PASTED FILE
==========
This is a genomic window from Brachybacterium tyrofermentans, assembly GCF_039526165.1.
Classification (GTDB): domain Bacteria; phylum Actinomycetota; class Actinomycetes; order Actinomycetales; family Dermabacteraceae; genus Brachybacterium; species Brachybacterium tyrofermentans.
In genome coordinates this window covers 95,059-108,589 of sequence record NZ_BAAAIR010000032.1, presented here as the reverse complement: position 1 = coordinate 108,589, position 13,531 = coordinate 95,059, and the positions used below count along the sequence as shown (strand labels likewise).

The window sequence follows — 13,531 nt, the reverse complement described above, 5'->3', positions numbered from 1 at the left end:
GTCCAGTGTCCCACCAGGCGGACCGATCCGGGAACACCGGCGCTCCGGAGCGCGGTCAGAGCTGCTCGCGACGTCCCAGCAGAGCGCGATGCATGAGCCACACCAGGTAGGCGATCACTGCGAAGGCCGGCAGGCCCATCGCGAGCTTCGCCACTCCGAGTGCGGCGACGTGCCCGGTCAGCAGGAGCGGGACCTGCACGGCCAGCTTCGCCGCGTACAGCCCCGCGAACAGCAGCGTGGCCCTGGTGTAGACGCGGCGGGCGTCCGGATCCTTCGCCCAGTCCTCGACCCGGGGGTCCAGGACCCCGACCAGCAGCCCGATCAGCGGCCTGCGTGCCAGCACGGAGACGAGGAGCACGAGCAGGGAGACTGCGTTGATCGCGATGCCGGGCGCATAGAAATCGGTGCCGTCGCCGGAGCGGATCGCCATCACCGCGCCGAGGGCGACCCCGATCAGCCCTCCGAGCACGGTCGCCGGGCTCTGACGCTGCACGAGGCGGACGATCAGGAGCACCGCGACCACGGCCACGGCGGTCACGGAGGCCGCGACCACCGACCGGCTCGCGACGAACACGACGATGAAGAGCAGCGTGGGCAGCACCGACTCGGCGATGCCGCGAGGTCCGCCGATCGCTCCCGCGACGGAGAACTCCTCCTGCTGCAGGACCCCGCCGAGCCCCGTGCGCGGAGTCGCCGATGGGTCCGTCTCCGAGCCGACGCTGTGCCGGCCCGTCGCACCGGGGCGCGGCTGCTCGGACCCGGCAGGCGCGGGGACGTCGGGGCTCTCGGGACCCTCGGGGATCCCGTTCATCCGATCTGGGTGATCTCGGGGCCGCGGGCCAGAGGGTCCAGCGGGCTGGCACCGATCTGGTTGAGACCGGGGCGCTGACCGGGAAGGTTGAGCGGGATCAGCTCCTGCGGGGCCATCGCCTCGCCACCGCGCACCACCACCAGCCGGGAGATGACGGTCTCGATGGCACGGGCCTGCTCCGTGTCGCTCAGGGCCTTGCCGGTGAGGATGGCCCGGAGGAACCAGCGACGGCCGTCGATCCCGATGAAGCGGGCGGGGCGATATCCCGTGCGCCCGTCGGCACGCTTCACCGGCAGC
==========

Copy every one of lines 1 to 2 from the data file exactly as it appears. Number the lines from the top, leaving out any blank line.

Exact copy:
This is a genomic window from Brachybacterium tyrofermentans, assembly GCF_039526165.1.
Classification (GTDB): domain Bacteria; phylum Actinomycetota; class Actinomycetes; order Actinomycetales; family Dermabacteraceae; genus Brachybacterium; species Brachybacterium tyrofermentans.